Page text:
CHRIS STRAUSS: I’m back in Somerset West, after Mozambique I came back to the Cape, it’s just where I want to be. While in Mozambique, I met my wife, we got married in Cape Town. I have a two-year-old daughter and I think these two ladies in my life have changed my life more than anything has, and the change has been for the better. I think I’ve learnt a lot of patience and a lot of compassion from them. The three of us love to spend time together, whether we go for a picnic on a wine farm or go and ride the model trains or go to the beach or just stay at home reading and playing puzzles. We love spending time together. Then making food, braaing, spending time with family and having a round of golf once every three months these days. You need to take time out for yourself, but also you need to be present in the time with the people who you care about. So it’s spending time with them that I do in my downtime.

CIARAN RYAN: Wonderful, okay, final question, are there any books that you would recommend,

something that really kind of tickled you and got you inspired?

CHRIS STRAUSS: I think my books fall into two clear categories. There are books I read just to switch off and relax, and on a fiction level, I truly enjoy the Lee Child books with Jack Reacher and then another author is Stephen Leather, he has a series of Dan “Spider” Shepherd books, they’re all these action books with a spy thriller in them. But I think on a business and on a personal level, there are a few books, which have stuck with me, the one is a book called Powerful: Building a Culture of Freedom and Responsibility by Patty McCord, she was the HR director at Netflix, and the book gives an interesting perspective with how they manage their teams and how they manage the remuneration of the teams. So I’m not going to spoil it for people, it’s a quick read, but that was great. Then a book called The Boys in the Boat by Daniel James Brown and it focuses on the American rowing team and their journey to the 1936 Olympics, and the individual struggles that the team members

faced, the environment from which they came. It was at the back of the Great Depression and a changing world environment. I think there’s a lot of lessons for all of us to learn from that. You also mentioned legacy earlier, there’s a book by James Kerr called Legacy. It’s a leadership book focused on the All Blacks rugby team and the way they transformed their culture when they realised that as a team, as an organisation, they were in trouble. Leadership and culture, I think that plays a very big role and I enjoyed those books, I got great insights from them. Then I travel a lot, so I listen to a lot of audio books and our future is changing, Ciaran, and the world we live in is changing, and two very insightful books of showing us what the future can look like is Homo Deus by Yuval Noah Harari, and then a book called The Inevitable by Kevin Kelly. Both books look at the future, how technology

will affect us and how we will interact with that technology. They approach the subject from two different angles, but both provide provocative and thoughtful insights. It’s a varied list but I enjoy reading and I believe everybody who wants to grow and develop should dedicate time to read for self development.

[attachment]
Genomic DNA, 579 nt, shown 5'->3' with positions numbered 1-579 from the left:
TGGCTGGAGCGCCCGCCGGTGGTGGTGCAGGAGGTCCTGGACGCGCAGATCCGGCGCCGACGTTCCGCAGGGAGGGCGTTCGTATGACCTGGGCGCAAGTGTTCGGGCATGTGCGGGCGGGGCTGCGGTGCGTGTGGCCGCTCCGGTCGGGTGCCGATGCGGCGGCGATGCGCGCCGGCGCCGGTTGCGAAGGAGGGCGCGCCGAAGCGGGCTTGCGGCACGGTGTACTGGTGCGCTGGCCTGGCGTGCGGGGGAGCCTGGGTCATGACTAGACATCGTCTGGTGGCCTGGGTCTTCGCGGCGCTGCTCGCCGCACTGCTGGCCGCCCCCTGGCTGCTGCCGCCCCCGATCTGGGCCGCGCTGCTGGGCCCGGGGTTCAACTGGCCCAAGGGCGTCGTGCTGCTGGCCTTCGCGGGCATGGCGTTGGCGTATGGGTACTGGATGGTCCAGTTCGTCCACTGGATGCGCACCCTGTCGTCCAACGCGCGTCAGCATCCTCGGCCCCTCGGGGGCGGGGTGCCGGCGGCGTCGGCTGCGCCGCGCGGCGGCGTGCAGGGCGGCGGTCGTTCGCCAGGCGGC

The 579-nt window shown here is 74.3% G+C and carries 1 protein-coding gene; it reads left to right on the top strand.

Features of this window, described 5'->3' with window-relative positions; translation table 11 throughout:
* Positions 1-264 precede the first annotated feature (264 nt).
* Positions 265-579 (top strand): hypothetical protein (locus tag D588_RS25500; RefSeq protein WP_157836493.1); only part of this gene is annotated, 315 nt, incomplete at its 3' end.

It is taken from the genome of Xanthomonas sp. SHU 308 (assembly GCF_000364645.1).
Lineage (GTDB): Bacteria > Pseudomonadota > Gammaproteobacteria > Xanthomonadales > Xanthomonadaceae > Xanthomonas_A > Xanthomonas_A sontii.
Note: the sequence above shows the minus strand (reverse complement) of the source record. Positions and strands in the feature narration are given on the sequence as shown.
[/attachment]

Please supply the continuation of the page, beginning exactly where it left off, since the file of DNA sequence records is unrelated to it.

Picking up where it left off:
CIARAN RYAN: Yes, I think the sports analogy there is quite a good one. The All Blacks probably could use a little bit more of that introspection. They’re go through a rough patch at the moment, but I think in terms of consistency, the All Blacks are quite a phenomenon in world rugby. I’m not talking about two years; I’m talking about over twenty years.

CHRIS STRAUSS: But even just looking at New Zealand as a whole, I think the country has about four or five million people living in it, and just to think that you have a cricket team that just played in the T20 World Cup final, you have a rugby team, that if they haven’t been number one for the last 15 years, they were number two. When you look at the Olympics, they perform, it’s just a country with a great culture and a culture for success and how they support each other. But they focus on small things, they focus on their history, they focus on people. So I think there’s a lot that we can learn as a country and as organisations from them.

I think in South Africa we’ve accepted mediocrity and I think that’s where we fall short quite often.’

CIARAN RYAN: Yes, it is quite astonishing, really punching above its weight, as you say, in the Olympics as well. It also occurred to me while watching the Olympics, wow, whether it’s rowing or field events, these guys really have got something, and you wonder why in South Africa we’re not able to produce at that same standard. I think the Australians as well have also managed to bottle

that somehow and produce this culture of excellence and really figure out what it is that makes them a spectacular sports country.

CHRIS STRAUSS: You used the word their excellence and I think a focus for us as a nation and for the environments we move in is to instill a culture of excellence and accountability, excellence is never perfection, but it’s that strive towards it. I think in South Africa we’ve accepted mediocrity

and I think that’s where we fall short quite often. It’s good enough but is good enough, good enough

to take us forward. I think that’s the hard question we need to ask ourselves.

CIARAN RYAN: Okay, Chris, we’re going to leave it there. What a fascinating discussion. I really enjoyed it. I enjoyed your insights and I enjoyed you sharing your particular career journey. Also, a fascinating story in some remote places and some really interesting jobs that you had and making you into what you are today. To round that up, the legacy that you that you want to leave, fairness, these qualities which are so much needed in the accounting profession, building your team, nurturing your team. I think that’s just wonderful and thank you so much for coming on and sharing this. Please stay in touch and I’d love to get you back on again and see how things are going in a few months’ time now.

CHRIS STRAUSS: Definitely, Ciaran, it was an honour to be here and to be able to share my story

and I definitely will stay in touch. I look forward to all the other podcasts, I think it’s a great wealth of information and inspiration for all of us, and it’s a wonderful, wonderful project that you have going here.

Ciaran is a seasoned journalist and podcast host. He has a back-ground in finance and mining, having pre-viously headed up a gold mining operation in Ghana.
In this podcast he interviews various CFOs, getting more detail on the role of the CFO and their daily challenges and solutions.